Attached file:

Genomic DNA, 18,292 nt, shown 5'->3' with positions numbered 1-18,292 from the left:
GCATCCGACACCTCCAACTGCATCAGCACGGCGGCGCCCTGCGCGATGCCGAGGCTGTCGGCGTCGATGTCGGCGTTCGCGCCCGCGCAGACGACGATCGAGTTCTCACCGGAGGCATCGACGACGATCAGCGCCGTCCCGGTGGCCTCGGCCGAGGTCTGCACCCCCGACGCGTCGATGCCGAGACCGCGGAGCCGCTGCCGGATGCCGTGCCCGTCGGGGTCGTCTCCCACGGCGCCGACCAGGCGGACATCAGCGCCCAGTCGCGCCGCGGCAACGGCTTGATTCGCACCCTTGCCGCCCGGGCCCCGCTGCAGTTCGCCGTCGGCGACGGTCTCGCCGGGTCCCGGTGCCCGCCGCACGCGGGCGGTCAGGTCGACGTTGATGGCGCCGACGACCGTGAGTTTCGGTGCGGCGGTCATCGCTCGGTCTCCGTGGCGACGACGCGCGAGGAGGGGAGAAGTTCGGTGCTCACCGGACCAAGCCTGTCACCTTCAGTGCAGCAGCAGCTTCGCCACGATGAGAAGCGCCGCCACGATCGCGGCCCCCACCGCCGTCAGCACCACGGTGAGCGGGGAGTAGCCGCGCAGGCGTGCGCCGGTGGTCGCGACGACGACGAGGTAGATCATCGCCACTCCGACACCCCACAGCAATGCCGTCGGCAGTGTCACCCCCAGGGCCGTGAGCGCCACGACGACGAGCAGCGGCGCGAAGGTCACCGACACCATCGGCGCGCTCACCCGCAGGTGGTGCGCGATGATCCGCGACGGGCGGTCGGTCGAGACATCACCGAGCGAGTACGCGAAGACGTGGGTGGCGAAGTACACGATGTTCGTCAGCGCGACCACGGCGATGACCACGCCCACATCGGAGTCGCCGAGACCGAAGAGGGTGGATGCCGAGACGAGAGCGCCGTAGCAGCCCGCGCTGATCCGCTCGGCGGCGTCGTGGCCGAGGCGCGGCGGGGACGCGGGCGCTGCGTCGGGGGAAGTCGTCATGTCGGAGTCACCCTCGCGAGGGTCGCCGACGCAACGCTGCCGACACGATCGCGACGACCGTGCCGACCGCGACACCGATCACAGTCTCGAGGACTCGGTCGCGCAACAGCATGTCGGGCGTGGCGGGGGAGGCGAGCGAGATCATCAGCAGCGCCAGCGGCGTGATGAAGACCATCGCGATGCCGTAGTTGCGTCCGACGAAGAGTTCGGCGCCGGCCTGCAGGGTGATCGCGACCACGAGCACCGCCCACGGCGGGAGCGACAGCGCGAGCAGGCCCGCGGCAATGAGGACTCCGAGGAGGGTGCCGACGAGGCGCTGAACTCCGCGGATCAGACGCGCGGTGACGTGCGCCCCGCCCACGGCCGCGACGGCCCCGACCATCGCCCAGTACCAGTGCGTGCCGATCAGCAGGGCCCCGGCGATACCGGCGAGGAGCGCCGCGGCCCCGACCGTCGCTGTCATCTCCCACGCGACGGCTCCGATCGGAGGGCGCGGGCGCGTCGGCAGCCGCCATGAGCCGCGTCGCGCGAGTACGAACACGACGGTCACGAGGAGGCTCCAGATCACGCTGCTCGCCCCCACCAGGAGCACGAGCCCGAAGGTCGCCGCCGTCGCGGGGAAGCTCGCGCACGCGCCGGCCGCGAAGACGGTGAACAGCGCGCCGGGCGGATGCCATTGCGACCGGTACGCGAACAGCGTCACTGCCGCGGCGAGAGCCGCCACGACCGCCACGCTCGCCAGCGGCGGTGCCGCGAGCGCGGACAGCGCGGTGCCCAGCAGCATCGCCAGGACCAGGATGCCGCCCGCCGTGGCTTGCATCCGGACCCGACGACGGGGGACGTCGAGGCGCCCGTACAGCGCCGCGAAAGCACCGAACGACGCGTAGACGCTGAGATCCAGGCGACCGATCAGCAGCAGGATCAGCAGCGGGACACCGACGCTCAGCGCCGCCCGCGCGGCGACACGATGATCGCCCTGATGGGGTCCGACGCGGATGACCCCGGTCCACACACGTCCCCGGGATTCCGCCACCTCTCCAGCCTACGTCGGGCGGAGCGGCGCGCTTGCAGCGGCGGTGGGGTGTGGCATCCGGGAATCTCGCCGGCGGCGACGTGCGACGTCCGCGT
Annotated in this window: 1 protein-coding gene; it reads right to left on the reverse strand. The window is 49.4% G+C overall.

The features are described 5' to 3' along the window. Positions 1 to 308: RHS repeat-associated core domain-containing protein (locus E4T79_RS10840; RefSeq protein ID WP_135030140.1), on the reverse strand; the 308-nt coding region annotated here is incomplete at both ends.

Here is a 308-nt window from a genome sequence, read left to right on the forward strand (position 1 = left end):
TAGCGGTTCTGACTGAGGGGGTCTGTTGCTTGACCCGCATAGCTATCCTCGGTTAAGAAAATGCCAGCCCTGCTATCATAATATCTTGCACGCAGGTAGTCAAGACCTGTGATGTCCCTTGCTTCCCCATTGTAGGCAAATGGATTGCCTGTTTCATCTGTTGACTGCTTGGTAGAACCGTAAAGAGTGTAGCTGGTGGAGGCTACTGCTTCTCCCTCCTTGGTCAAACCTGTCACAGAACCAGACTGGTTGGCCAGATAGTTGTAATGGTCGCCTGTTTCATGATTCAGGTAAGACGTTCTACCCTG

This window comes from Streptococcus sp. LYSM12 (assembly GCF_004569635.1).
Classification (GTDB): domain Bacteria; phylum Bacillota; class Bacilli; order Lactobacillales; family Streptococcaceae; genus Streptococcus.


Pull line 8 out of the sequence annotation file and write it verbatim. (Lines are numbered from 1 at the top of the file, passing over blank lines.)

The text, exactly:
Classification (GTDB): domain Bacteria; phylum Bacillota; class Bacilli; order Lactobacillales; family Streptococcaceae; genus Streptococcus.